Long lost Cord found after a half-century

It’s the car that saved a car company a half-century ago, and it may help keep it running today.

Glenn Pray, a high school shop teacher from Tulsa, Okla., got the wild idea in 1960 that he’d buy the remains of defunct automaker Auburn-Cord-Duesenberg.

To get enough money to pay for it, he had to sell his pride and joy: the 1937 Cord 812 Supercharged Convertible Phaeton that he’d restored and that was considered to be the best Cord in the world.

He sold it to local TV station owner and car collector Jimmy Leake for $8,000, reportedly the highest price ever paid for the model at the time. But Leake didn’t hold on to it for very long; he sold it in 1962.

Pray, who was busy reviving his new company, lost track of it after that. He built around 350 modernized Cords, but he never forgot about the one that made it all happen.

In 1968, with the help of fellow Cord fanatics, he tried to track it down, but to no avail. For all anyone knew, it wasn’t even in the country anymore.

Flash forward to last year. Glenn died in 2011 and his son, Doug, is running the company, focusing on selling parts and restoring Cords, both originals and the ones his Father built. It’s been featured on an episode of the popular TV program “American Pickers.”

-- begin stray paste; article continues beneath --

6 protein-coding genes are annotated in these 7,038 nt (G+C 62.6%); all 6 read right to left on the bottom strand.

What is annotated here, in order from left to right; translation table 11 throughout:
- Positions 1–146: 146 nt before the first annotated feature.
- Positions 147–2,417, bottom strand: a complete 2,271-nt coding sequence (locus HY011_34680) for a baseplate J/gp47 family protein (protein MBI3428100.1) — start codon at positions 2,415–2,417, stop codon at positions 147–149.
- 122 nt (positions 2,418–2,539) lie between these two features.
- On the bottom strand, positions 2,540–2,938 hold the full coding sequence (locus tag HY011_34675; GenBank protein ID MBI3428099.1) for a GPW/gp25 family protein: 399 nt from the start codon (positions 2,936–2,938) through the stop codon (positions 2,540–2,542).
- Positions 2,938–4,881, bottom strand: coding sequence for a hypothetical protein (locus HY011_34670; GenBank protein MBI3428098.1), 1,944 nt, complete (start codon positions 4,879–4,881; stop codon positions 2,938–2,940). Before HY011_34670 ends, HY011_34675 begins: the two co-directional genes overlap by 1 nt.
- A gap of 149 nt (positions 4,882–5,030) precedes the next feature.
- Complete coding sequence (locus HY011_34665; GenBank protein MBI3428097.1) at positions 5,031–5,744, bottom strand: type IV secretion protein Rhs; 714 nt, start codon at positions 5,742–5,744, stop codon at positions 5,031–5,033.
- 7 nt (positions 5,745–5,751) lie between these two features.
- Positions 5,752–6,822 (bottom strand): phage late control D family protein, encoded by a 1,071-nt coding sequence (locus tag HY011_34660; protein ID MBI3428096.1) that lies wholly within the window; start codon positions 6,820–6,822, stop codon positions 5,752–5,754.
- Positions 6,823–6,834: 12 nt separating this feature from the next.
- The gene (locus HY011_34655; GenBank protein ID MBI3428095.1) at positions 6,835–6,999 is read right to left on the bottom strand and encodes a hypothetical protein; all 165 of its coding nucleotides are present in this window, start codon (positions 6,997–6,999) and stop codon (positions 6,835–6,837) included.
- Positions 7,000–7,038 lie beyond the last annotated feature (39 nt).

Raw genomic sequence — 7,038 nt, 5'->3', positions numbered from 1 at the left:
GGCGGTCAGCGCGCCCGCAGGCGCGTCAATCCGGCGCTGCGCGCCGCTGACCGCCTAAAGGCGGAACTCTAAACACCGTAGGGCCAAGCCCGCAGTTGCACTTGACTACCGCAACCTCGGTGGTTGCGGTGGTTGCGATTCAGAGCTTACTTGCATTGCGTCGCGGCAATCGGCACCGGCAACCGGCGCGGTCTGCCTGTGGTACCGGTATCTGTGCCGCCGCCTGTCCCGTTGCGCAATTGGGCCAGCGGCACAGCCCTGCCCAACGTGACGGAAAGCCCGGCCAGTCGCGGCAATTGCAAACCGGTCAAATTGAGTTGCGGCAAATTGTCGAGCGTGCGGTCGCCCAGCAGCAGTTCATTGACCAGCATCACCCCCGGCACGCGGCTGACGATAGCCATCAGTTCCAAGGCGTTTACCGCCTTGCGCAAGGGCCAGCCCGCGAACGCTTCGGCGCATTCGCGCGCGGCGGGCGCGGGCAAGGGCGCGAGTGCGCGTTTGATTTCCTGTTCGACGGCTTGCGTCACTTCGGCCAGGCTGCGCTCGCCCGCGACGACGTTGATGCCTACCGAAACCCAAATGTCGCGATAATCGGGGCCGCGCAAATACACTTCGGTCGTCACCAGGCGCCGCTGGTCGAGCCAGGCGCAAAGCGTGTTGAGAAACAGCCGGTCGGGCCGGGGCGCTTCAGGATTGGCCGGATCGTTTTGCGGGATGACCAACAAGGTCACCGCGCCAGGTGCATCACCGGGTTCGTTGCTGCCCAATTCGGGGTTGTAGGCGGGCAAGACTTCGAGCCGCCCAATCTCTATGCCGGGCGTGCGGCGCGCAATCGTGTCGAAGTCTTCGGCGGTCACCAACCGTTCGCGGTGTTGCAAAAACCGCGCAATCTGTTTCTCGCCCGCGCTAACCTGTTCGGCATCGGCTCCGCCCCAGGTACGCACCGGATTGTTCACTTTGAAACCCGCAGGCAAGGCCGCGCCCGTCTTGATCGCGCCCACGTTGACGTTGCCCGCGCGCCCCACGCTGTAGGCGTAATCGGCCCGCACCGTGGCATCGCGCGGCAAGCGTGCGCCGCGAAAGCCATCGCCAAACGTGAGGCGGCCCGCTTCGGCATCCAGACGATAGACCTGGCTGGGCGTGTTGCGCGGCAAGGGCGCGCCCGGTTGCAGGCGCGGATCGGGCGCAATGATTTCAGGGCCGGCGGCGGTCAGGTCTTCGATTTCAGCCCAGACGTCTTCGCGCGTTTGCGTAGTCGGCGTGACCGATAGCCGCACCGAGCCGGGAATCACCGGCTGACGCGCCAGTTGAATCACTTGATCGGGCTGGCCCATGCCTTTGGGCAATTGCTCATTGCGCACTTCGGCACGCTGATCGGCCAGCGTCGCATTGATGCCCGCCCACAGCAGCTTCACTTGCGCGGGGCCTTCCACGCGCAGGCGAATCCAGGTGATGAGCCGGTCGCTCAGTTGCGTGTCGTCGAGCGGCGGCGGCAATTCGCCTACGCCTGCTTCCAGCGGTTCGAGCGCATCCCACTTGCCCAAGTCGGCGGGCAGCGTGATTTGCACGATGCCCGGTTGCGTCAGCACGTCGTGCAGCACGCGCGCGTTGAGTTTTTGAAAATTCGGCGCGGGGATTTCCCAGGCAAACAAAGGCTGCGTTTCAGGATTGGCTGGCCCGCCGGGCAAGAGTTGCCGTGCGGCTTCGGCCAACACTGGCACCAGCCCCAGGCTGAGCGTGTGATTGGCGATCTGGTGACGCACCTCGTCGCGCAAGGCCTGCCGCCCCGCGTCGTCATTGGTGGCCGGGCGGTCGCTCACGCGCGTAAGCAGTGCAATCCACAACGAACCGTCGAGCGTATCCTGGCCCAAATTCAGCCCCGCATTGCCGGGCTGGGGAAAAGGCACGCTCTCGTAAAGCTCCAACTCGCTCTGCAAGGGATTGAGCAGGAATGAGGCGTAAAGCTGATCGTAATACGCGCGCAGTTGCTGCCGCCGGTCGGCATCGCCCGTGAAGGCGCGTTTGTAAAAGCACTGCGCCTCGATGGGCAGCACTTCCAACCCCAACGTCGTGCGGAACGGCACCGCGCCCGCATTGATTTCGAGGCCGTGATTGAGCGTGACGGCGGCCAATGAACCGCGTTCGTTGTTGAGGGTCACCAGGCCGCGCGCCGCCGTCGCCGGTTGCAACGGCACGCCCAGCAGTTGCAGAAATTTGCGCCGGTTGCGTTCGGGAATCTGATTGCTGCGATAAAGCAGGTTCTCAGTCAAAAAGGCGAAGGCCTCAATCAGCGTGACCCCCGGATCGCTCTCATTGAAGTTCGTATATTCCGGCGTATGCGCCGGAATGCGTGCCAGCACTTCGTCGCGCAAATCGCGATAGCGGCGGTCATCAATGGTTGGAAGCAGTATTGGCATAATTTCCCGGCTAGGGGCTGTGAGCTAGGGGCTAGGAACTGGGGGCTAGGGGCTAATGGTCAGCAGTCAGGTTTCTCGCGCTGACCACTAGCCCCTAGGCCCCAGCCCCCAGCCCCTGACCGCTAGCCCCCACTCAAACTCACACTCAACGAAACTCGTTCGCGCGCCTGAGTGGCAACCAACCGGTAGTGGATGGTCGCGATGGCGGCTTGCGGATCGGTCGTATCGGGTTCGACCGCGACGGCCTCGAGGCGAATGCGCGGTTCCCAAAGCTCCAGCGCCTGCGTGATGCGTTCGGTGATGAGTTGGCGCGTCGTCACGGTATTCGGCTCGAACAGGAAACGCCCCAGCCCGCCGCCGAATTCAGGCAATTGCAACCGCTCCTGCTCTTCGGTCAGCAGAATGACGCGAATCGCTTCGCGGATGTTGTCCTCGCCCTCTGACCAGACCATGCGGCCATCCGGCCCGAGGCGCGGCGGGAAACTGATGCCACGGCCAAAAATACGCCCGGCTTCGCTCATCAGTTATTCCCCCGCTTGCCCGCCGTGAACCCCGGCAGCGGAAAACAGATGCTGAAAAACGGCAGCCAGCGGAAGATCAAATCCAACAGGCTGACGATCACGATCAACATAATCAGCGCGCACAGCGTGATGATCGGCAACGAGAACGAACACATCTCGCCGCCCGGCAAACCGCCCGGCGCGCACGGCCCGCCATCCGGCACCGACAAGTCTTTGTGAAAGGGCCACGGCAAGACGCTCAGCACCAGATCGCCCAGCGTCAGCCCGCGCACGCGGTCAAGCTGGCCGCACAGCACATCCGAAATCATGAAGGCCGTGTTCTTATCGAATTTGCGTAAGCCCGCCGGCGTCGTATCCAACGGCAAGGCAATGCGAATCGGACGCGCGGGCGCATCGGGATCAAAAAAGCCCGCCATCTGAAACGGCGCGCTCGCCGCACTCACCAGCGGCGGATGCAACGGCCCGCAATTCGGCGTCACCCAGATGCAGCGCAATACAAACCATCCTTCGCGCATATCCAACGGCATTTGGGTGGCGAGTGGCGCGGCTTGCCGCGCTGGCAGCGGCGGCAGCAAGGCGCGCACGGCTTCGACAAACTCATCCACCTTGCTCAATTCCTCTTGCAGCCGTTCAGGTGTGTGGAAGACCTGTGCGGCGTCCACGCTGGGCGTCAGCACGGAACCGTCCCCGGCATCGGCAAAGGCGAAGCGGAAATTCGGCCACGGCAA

One day Glenn gets a call from a man in Michigan who says he has a dusty old Cord that was picked up at an estate sale in 1965. It’s been sitting in a dirt floor barn, untouched, for 45 years, and he wants to know if Doug is interested, figuring the car will go to better use in his hands.

Pray says the more the man described it, the more it sounded like his dad’s lost car. After checking the records, it turned out that it was, so he hopped in his truck, drove to Michigan and paid six figures to buy it. The seller told him it was the biggest check he’d ever seen.

Now that it’s back in Tulsa, the Cord is running again, but the car Doug remembers having to take his shoes off before climbing inside when he was a child largely remains in the condition that it was found, another restoration deemed too expensive to undertake.

Doug says folks have been stopping by to see the “Lost Cord,” but his family has made the tough decision to sell the car once again and to reinvest part of the proceeds back into the company. It’ll be offered at the Leake Collector Car Show & Auction, run by the descendants of Jimmy Leake, in Tulsa in June.

There’s no telling what this unique piece of history will go for, but similar cars often sell for over a quarter-million dollars. It could be worth even more than that to Pray, since he figures whoever buys it will likely hire him to oversee any restoration work.

And this time, he plans to keep track of it. In fact, he says, maybe one day he’ll buy it back again.